Seven-Eleven Japan Co. has said it will start programs to support both the private and work-life of foreign workers at its convenience stores as part of efforts to retain them amid a labor shortage due to Japan's graying population.

The operator of convenience stores, employing about 37,000 foreigners, plans to establish a database that will compile information on them, including nationality, education and job history, to enhance the workers' credibility when applying for credit cards, rental housing and other services, the company said.

The programs for foreign workers, primarily students, aim to encourage them to settle down in Japan and work over the long term, it added.

Foreign workers account for about 9.5 percent of total Seven-Eleven store staff and have become vital to operating the outlets, the company said.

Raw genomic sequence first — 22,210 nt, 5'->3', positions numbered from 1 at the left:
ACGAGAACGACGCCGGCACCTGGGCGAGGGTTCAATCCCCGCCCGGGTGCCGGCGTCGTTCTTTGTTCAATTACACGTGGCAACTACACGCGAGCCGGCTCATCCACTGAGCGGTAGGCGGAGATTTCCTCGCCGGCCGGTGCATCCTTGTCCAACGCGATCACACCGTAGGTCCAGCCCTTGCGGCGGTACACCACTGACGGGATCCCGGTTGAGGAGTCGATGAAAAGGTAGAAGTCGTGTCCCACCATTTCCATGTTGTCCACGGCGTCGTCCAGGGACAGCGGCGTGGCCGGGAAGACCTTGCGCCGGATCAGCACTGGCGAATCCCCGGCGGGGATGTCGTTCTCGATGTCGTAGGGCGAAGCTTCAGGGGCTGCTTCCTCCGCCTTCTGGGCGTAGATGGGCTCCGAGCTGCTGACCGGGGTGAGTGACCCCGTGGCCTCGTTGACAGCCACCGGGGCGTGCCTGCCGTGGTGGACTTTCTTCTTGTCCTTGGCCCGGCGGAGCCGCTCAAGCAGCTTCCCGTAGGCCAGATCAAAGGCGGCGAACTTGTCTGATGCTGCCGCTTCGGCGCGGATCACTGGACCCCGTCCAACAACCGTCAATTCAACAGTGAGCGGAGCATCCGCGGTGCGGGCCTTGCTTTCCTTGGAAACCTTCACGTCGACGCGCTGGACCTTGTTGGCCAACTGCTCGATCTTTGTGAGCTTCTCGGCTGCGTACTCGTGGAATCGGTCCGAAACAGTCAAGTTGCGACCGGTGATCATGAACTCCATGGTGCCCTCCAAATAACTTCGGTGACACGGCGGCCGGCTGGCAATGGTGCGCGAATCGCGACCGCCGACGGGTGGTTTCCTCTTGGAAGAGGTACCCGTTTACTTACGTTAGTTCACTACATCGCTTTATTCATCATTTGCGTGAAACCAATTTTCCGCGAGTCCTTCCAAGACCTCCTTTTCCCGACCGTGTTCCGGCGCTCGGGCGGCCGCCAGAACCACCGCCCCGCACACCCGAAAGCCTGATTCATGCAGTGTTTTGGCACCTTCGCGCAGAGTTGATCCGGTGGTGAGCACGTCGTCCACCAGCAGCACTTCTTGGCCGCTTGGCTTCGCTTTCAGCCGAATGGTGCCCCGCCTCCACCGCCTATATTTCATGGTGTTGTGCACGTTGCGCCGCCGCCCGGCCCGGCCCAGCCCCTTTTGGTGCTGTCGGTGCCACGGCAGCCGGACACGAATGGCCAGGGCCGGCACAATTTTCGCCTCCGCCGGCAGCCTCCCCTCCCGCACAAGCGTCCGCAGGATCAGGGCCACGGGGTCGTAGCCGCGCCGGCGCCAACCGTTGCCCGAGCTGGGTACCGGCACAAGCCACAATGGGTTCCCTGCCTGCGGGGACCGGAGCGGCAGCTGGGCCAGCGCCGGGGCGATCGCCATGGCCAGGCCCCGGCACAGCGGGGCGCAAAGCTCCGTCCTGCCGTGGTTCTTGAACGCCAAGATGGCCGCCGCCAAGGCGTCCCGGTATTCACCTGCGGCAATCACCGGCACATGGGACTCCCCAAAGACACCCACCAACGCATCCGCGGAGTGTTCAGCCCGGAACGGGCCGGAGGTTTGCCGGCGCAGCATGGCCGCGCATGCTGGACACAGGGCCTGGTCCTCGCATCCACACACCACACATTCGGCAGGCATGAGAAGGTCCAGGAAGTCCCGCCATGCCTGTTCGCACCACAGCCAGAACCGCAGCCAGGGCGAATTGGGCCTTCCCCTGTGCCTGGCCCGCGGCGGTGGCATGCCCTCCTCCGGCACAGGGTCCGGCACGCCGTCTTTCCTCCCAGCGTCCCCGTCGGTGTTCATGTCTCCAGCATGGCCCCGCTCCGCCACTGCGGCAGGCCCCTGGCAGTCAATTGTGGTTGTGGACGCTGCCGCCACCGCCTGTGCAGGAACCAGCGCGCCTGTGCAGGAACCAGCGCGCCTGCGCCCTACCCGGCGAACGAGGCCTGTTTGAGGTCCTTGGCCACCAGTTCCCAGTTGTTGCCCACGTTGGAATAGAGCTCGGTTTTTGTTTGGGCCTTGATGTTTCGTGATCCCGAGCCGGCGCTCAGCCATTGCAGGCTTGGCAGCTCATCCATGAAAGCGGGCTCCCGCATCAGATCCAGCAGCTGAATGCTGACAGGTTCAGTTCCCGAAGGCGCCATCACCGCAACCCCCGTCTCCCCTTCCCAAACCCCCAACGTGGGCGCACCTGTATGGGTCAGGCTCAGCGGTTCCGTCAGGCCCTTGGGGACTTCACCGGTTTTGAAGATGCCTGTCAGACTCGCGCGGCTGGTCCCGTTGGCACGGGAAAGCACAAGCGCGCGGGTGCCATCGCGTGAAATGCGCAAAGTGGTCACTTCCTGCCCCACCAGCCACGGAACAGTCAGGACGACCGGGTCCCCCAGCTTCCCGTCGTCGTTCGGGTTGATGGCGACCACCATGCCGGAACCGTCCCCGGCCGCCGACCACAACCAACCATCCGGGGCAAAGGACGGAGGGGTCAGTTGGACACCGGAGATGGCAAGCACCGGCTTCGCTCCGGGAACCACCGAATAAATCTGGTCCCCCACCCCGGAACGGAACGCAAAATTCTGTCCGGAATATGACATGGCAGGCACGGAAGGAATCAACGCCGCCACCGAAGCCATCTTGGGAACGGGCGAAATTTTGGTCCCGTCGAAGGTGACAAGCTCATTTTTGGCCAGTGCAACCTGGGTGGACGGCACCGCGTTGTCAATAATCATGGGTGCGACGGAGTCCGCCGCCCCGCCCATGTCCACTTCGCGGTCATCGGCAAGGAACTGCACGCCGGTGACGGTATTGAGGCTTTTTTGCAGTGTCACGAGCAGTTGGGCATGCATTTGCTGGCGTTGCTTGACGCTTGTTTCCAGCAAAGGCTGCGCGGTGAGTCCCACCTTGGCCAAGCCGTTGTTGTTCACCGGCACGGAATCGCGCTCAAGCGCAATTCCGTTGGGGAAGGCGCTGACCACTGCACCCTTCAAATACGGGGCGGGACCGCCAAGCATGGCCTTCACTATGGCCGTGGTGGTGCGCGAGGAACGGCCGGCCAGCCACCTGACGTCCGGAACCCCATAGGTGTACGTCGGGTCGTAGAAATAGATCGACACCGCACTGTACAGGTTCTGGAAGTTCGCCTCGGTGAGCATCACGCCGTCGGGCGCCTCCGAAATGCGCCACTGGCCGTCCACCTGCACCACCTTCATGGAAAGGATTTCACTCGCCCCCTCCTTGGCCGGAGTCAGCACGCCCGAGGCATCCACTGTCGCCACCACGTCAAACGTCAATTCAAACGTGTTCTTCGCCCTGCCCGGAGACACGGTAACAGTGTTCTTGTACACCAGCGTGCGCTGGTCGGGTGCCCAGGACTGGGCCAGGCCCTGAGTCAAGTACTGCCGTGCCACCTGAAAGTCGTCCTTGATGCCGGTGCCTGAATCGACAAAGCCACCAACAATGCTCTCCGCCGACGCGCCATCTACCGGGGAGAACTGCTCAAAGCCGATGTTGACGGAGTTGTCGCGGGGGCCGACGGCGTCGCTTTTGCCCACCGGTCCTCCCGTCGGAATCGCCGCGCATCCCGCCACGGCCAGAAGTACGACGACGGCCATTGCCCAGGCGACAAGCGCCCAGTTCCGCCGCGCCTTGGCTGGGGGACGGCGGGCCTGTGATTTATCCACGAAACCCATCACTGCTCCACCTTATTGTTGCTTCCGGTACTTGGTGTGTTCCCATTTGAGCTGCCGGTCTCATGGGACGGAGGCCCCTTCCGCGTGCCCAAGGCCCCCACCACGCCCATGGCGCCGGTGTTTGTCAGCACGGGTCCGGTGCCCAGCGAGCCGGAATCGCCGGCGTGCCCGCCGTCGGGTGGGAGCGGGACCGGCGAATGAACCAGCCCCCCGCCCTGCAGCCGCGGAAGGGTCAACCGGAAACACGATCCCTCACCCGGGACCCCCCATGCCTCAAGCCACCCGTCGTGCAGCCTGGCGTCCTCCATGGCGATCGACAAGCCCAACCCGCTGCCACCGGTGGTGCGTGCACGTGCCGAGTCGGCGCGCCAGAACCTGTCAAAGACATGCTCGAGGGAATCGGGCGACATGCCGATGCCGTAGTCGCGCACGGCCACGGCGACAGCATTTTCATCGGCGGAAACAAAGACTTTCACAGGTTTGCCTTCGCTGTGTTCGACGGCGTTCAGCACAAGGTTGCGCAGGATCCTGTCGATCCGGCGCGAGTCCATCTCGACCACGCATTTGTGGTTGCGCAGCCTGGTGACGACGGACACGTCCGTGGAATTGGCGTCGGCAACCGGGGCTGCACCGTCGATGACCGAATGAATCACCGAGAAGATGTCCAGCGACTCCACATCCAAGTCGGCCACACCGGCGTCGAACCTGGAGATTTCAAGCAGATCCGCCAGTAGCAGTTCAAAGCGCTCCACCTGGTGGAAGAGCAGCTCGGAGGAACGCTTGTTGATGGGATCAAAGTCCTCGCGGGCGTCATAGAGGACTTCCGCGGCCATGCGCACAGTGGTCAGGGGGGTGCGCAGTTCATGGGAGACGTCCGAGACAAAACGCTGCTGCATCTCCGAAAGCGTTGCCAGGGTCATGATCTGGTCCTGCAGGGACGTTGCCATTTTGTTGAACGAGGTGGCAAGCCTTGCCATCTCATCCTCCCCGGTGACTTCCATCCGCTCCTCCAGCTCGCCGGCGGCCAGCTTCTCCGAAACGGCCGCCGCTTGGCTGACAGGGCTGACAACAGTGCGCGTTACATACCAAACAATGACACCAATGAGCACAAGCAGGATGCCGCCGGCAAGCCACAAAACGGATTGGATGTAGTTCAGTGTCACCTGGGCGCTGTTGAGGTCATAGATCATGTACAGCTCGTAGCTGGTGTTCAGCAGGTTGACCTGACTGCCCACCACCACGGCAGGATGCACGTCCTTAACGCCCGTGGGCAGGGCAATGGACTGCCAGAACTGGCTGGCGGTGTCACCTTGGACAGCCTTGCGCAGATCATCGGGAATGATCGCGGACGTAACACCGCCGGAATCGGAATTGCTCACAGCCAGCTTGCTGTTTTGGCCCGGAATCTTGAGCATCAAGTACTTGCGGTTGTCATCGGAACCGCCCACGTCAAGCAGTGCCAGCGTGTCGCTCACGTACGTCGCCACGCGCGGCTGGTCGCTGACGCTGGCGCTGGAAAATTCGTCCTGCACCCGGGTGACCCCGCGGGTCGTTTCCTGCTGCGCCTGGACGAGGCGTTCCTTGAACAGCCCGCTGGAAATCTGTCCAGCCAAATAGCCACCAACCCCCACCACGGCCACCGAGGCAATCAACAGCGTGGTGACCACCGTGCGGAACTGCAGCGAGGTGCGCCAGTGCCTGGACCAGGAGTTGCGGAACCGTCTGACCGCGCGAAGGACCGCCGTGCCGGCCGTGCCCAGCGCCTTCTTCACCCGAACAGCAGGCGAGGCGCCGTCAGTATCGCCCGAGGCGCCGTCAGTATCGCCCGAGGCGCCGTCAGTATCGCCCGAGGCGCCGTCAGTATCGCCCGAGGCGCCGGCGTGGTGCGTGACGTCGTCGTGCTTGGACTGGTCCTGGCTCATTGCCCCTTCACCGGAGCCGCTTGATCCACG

The programs will be led by Seven Global Linkage, an organization the company set up last year to realize a society where Japanese and foreign nationals live harmoniously.

Seven-Eleven's parent Seven & i Holdings Co., Seven Bank and five other firms have joined the initiative, including an online visa application service provider and a rental housing guarantor for foreigners.

The organization will also introduce training courses for foreign workers to learn skills, including those required in the distribution and information technology sectors.